This is Research for a Cure and Dr. Von Hoff is especially appreciative of NFCR. He has said: “[Early in my career,] my NIH grants kept getting turned down; I did not have any way to generate preliminary information and someone from NFCR walked into my office and said that after careful review I had been selected as a young investigator they wanted to support. I would like to say thank you to all of those who have given because it got me started in quite an adventure to try to make a difference for patients.”

Dr. Von Hoff has devoted his career to translational medicine – the movement of new therapies from the research institution to patient care.  In addition to this recent selection, he was honored with the Scripps Genomic Medicine Award in 2011, named one of the American Society of Clinical Oncology 50 Oncology Luminaries in 2014 and among the first class selected in 2013 by the American Association for Cancer Research for its Fellows of the AACR Academy.

von-hoffDr. Von Hoff and his colleagues have conducted early clinical investigations of many new cancer agents, including: gemcitabine, docetaxel, paclitaxel, topotecan, irinotecan, fludarabine, mitoxantrone, dexrazoxane, nab-paclitaxel, vismodegib, and others. These treatments are helping many patients with breast, ovarian, prostate, colon, leukemia, advanced basal cell and pancreatic cancers today.

Reflecting on his 30 year journey with NFCR, Dr. Von Hoff said, “Cancer researchers often receive funding from a number of sources, including the federal government, but the most important money we receive for cancer research comes from the National Foundation for Cancer Research. Without NFCR’s support, some of my research would never have gotten off the ground.”

NFCR is proud to have provided $4.67 million for Dr. Dan Von Hoff’s research that directly and indirectly resulted in many clinically high-impact new therapies which have saved hundreds and thousands of people’s lives.

About the Giants of Cancer Care Award
Now in its fourth year, the Giants of Cancer Care recognition program honors those who have devoted their time, talent and resources to improving care for patients and families who are affected by cancer. Their discoveries have propelled the field forward and established the building blocks for future advances. Recipients demonstrate the qualities of unlimited selflessness, compassion for their patients, and a desire to understand and develop life-changing treatments.  In 2016, a Selection Committee of 80+ eminent oncologists will chose 10 honorees from 10 different tumor types and specialty categories.
(Source: http://giants.onclive.com/)


About NFCR’s Center for Targeted Cancer Therapies

At the NFCR Center for Targeted Cancer Therapies at TGen, Co-Directors Dr. Daniel Von Hoff and Dr. Laurence Hurley are pioneering new approaches to attack the so-called “undruggable” targets present in many tumors.

The Center is also embarking on an entirely new approach to developing drugs that block newly-recognized genetic structures called “super enhancers.” This approach may lead to great improvements in the treatment of pancreatic cancer, lymphoma, multiple myeloma, colorectal cancer and other cancers.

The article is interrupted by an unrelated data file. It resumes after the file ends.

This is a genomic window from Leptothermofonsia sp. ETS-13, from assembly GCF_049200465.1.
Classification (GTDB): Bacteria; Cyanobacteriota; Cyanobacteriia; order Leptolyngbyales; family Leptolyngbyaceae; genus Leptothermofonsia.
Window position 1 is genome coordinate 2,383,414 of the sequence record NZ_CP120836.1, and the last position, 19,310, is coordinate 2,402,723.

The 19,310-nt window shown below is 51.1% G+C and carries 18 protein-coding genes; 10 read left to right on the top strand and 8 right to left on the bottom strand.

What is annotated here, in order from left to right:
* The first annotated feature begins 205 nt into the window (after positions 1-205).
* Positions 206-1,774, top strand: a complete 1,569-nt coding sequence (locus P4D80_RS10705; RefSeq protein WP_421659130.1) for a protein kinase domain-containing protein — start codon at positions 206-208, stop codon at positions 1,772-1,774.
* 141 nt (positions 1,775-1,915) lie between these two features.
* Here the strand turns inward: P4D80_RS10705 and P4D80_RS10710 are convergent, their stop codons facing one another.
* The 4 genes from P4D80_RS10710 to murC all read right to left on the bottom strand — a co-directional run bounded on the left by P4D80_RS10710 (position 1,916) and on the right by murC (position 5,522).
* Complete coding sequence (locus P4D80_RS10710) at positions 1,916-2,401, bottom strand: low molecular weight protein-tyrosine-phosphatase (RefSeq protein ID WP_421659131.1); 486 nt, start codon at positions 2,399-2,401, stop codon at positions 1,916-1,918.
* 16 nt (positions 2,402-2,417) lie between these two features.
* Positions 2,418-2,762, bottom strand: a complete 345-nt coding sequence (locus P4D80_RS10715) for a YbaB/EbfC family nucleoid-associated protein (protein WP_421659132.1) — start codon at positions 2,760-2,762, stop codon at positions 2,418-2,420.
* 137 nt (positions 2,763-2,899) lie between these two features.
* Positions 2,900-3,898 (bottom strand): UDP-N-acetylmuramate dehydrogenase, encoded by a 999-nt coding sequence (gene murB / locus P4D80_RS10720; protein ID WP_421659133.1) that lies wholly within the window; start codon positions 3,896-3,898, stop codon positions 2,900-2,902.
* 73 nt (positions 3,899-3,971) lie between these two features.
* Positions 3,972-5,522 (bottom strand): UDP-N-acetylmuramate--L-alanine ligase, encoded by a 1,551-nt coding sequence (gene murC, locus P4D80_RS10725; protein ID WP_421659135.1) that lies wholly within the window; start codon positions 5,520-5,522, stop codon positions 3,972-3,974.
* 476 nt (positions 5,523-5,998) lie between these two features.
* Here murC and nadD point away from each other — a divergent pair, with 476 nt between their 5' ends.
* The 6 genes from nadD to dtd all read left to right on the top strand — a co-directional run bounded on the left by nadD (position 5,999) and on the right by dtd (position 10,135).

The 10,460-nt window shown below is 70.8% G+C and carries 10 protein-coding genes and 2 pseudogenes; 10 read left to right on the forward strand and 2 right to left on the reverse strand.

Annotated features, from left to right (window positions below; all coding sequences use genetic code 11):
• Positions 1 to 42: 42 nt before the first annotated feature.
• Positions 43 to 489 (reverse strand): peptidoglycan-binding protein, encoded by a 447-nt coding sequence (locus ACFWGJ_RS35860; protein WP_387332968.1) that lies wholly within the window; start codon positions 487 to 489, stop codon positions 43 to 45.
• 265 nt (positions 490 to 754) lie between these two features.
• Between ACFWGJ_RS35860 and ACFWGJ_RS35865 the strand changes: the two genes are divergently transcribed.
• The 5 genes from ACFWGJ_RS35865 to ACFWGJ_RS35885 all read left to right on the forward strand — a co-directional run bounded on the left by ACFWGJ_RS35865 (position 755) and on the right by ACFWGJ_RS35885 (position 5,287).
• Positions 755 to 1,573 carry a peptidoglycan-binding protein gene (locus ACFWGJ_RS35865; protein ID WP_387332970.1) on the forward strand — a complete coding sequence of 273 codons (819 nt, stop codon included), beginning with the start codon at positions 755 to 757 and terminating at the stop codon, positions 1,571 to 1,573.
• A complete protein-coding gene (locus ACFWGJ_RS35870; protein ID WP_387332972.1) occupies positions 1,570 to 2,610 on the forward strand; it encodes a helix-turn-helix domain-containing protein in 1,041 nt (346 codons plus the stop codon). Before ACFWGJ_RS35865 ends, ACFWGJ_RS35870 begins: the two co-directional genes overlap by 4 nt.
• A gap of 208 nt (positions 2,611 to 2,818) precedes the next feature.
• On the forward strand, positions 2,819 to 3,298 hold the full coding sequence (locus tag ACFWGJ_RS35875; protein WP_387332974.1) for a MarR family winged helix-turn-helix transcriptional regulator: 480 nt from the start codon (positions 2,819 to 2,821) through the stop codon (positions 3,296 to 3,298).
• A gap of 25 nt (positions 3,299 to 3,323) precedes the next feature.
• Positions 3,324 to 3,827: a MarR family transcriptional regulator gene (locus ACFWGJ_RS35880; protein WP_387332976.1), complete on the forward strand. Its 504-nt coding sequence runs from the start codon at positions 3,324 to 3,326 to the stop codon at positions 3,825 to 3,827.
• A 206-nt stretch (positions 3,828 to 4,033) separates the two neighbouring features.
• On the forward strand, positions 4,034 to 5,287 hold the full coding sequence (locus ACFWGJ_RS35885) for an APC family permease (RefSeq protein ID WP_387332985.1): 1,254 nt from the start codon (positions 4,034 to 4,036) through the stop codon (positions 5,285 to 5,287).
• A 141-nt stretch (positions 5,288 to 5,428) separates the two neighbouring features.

About National Foundation for Cancer Research

NFCR was founded in 1973 to support cancer research and public education relating to the prevention, early diagnosis, better treatments and ultimately, a cure for cancer.  NFCR promotes and facilitates collaboration among scientists to accelerate the pace of discovery from bench to bedside.  NFCR is committed to Research for a Cure – cures for all types of cancers.

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CFC – Combined Federal Campaign

NFCR_CFC CFC combined federal campaign logo

It’s never too soon to think about the Combined Federal Campaign CFC annual fall drive. If you’d like to volunteer to help us spread the word contact Elaine here or call 301-654-1250

Our 5 digit code is 11267     Our EIN is 04-253 1031

The National Foundation for Cancer Research has been a long standing active charity on the CFC.  We work diligently to insure that seed funding reaches promising, incredibly hard working cancer research scientists. And, If you are a federal employee of  Asian American descent, or have friends who are, please refer them to a presentation by Dr. Sujuan Ba and check out for yourself, NFCR’s cancer prevention tips within her slideshow presentation. These cancer prevention tips are universal in value.

Donations via CFC help. We have a Science Advisory Board (SAB) that insures the most promising work gets funding. We track and highlight their results in our annual report and news updates. This SAB is also responsible for the coveted annual award of the Albert Szent-Györgyi Prize for Progress in Cancer Research

Here’s last year’s snapshot of our page on your CFC Charity Finder Page:

NFCR approved CFC listing

As a leading charity driving donations to #Research4aCure NFCR knows how painstakingly difficult this work is.

We are so proud that the CFC has been allowing Federal employees to direct funds to cancer research charities since our earliest days. Your parents donations are what delivered the breakthroughs that you hear about today. These terms you see in the news, like moonshot, precision medicine and genome (gene) sequencing start in laboratories like the ones we fund. The money you donate today can see results that will help your children and grandchildren in the future.

Speaking of kids, NFCR has a signature program called Play4TheCure  This is a program that promotes teamwork and youth sports to raise funds for research. Parents and kids can organize their team to dedicate a single game or a whole season to raising awareness and funds for Research. The kids can only do so much – so give us a call if you’d like to organize a game for your group.

We also have specific designation programs you might want to consider in or outside of the CFC:

Honor and Remember                  Donate a no longer needed car

Thank you for your consideration and support.